The Forrest Gump of Primrose Hill – by Garry Mancini

Primrose Hill Short Story Entry

The adjustment to life in Lockdown took longer than anticipated. It seemed like the whole nation was becoming addicted to carbs, 7.00pm cocktail hours and binge watching of movies and box sets. 7.00pm became 6.30pm, 6.30pm became 6.00pm until the observation was made that “It is always cocktail hour somewhere in the world!”

I watched and became inspired by Tom Hanks’ 1994 Academy Award winning movie “Forrest Gump.” Tom Hank’s good-natured character becomes unwittingly entangled in historical events and his passion for running brings him into contact with an array of interesting people and experiences.

I needed to get fitter so I too took up running and I too had some interesting experiences.

My regular route took me along the towpath of The Regents Canal and I was amazed how clear the waters had become. I could see with absolute clarity what lay beneath these beautifully calm waters.

There were the obligatory shopping trolleys, countless bicycle frames, numerous tyres, traffic cones, saucepans and beer cans. More surprising was a whole metal bedframe, an entire moped and something glinting and beckoning to me. On closer inspection it was a rose gold i-phone shining like treasure. Maybe it had been dropped from the nearby bridge or more sinisterly, stolen and discarded.

I became a socially distanced friend of one of the homeless individuals that had taken up residency by the canal. The daily cheerful “good morning!” brightened both our days. These uplifting exchanges occurred with a backdrop of the beautifully manicured gardens of the palatial villas on the south side of the canal and it reminded me of the stark differences that exist between the “haves” and “have-nots” in our area.

Wildlife had become abundant, proud ducks paraded their ducklings along the waterway much to the delight of young children with their own mothers out for an early morning walk. On one occasion there was even a lone swimmer, suitably kitted out with cap, goggles and trailing a float behind them.

I usually ran passed the Zoo and it was odd to realize that we too, at that time, were also in a form of captivity. I had been a life long friend of London Zoo and was alarmed to learn of its serious financial difficulty and threat of permanent closure. The lack of visitors over lockdown meant the zoo was having difficulty looking after it’s 20,000 residents. I felt compelled to help in some small way and started some local fund raising. I pledged to dye my grey lockdown beard pink like a flamingo, orange like a tiger and green like a parakeet to encourage donations. Thank you to all who contributed and I am particularly in debited to Jon Snow and his Channel 4 News broadcast alerting his audience to the plight of the zoo.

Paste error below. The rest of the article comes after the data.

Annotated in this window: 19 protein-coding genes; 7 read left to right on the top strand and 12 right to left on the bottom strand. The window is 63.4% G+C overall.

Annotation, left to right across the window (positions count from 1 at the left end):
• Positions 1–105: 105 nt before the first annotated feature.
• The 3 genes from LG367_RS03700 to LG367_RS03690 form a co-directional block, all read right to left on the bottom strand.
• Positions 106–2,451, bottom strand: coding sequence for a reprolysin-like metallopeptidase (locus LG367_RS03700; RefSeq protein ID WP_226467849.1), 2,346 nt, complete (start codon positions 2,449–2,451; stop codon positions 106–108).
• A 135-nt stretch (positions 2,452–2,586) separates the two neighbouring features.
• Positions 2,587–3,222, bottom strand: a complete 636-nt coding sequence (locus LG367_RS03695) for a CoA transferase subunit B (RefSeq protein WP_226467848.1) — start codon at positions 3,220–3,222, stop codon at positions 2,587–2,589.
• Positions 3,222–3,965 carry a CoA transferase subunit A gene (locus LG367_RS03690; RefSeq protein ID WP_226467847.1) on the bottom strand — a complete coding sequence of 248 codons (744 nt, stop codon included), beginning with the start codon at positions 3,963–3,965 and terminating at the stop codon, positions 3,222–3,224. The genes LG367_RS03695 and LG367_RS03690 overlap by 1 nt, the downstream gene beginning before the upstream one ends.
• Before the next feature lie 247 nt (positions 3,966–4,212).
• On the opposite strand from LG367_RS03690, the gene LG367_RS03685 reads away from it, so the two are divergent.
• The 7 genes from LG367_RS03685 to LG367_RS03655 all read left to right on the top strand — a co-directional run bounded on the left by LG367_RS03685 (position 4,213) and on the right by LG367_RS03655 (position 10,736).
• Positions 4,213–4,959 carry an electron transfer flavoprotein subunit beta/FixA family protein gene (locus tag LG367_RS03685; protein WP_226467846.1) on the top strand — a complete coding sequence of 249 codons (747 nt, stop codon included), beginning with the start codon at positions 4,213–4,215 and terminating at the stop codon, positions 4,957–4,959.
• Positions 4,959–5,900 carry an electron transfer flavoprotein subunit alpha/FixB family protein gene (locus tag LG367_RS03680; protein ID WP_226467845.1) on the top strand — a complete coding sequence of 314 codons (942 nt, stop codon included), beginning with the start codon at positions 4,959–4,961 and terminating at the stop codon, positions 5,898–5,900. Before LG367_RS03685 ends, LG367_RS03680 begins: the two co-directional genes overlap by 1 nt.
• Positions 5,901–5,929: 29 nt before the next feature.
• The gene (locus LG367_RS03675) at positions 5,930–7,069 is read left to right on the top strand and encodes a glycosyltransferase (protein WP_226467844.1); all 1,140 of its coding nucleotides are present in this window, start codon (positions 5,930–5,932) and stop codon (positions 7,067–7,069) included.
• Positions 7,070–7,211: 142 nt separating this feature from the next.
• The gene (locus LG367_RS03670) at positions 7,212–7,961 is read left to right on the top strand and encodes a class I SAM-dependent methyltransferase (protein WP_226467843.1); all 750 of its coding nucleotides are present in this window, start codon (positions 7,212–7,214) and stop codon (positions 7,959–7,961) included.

The latter stages of my run would take me over the top of primrose hill and one early Saturday morning I was presented with the heart-breaking scene of someone being resuscitated by paramedics on the pavement of Regents Park Road. The sight of this episode will be with me forever and what will also stay are two things. Firstly, a passer by attempting to video the event presumably to improve his “likes” on social media and second the reaction of a police officer at the scene. The officer on noticing the individual filming, very politely and firmly asked, “what are you doing? If you want to film anyone then film me, not someone dying in the street, what is wrong with you?” The individual appeared to continue filming requiring the officer to demand, “come here now!” He grudgingly complied, an exchange ensued and he left with his tail between his legs.

The actions of the officer and the emergency services were commendable. The action of the smart phone owner was contemptible. Literally in one heart beat the best and the worst was in full view. I sincerely hope that our patient lived to fight another day!

Even though we appear to be easing lockdown I am determined to keep up my routine. My eyes have been permanently re-opened to our amazing surroundings. Running has helped me physically by increasing my fitness and has eased the enormous emotional weight of this dreadful pandemic.

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